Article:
WASHINGTON – Today’s international economic model requires a new way of understanding business enterprise, Pope Benedict XVI said in his third encyclical, “Caritas in Veritate” (“Charity in Truth”).
When business leaders make themselves exclusively answerable to their investors, they limit their enterprise’s social value and often sacrifice long-term sustainability for short-term profits, the pope said in the encyclical, released July 7.
He also wrote that outsourcing labor to other parts of the globe should be limited in nature and only done when it is advantageous to the economic welfare of all involved.
“Labor and technical knowledge are a universal good,” the pope said in the encyclical. “Yet it is not right to export these things merely for the sake of obtaining advantageous conditions, or worse, for purposes of exploitation, without making a real contribution to local society by helping to bring about a robust productive and social system, an essential factor for stable development.”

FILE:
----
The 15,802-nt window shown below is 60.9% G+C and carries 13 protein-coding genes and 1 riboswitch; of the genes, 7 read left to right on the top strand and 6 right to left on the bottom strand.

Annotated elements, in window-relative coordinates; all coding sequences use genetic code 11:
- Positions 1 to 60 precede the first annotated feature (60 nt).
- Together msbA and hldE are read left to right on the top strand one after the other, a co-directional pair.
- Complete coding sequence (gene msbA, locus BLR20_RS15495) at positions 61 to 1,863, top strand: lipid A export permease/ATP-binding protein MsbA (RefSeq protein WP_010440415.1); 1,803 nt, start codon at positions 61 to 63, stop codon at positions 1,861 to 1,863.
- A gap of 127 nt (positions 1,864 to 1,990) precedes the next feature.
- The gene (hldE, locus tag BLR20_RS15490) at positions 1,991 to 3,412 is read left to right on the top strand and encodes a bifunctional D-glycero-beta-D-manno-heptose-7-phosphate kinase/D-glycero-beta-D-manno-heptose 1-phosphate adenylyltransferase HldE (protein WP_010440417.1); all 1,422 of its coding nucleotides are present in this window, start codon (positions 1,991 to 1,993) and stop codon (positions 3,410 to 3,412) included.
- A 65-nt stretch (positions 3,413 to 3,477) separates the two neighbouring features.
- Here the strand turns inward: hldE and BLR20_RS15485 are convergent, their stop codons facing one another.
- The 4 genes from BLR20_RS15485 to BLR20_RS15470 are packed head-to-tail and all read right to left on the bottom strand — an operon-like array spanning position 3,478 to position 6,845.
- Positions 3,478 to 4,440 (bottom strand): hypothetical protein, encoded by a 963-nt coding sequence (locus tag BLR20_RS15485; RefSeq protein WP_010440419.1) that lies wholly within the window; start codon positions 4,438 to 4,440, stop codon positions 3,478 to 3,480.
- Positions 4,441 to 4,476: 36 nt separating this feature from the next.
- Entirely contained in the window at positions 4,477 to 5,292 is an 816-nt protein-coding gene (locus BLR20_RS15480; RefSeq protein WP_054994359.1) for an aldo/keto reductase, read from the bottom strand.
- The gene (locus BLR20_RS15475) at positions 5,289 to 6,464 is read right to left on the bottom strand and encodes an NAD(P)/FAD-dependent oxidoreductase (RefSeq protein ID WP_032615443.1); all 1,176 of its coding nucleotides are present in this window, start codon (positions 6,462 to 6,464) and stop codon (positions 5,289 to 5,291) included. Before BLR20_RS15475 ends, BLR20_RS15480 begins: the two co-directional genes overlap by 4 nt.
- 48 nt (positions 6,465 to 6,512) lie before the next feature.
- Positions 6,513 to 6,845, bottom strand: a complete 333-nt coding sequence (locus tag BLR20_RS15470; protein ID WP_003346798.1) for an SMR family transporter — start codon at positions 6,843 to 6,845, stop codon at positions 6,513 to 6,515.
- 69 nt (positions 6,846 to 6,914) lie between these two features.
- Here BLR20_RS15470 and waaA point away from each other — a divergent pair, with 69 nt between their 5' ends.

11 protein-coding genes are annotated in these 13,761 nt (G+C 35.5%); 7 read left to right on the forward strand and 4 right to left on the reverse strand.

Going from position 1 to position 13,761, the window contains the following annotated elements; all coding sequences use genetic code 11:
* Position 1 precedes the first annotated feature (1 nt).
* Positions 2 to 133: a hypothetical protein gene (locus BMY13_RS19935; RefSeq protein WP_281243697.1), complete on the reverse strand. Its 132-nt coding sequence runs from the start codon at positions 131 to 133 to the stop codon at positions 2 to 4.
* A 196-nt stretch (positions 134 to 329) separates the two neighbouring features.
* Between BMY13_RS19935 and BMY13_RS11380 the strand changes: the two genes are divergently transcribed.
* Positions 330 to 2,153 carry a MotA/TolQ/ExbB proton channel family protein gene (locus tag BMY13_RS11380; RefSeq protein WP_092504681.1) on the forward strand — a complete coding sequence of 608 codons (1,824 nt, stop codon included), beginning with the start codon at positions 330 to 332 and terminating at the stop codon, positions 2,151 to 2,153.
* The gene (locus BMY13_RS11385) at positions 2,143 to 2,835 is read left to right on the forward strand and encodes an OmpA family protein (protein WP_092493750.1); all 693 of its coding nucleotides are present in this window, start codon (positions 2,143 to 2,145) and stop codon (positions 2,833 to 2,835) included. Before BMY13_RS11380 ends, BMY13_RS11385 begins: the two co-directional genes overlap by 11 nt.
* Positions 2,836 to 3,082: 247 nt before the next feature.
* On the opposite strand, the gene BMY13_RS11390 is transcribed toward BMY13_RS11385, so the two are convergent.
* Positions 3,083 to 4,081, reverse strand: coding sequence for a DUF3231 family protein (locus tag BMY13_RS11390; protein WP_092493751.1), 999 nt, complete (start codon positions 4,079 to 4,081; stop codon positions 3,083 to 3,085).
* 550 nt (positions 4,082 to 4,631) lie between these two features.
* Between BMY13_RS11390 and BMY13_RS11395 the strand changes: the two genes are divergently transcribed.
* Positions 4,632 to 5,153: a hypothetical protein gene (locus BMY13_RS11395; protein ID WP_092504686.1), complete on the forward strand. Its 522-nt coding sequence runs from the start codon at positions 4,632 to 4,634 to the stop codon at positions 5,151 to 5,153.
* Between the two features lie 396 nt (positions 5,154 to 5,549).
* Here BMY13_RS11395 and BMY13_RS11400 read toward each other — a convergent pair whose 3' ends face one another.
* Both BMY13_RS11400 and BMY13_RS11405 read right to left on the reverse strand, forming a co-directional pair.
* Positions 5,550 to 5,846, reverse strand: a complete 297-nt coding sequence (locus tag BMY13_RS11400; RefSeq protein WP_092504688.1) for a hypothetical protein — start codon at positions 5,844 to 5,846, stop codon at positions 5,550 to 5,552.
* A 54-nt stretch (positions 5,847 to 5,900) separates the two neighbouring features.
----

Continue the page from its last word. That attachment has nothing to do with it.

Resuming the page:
Pope Benedict called for renewed structures and operating methods to be designed – after failed techniques wreaked havoc on the international economy – with financial models geared toward improved wealth creation and development.
“Right intention, transparency, and the search for positive results are mutually compatible and must never be detached from one another,” he said. “If love is wise, it can find ways of working in accordance with provident and just expediency, as is illustrated in a significant way by much of the experience of credit unions.”
Above all, the intention to do good must not be considered incompatible with the capacity to produce goods, Pope Benedict said.
“Financiers must rediscover the genuinely ethical foundation of their activity,” he said, “so as not to abuse the sophisticated instruments which can serve to betray the interests of savers.”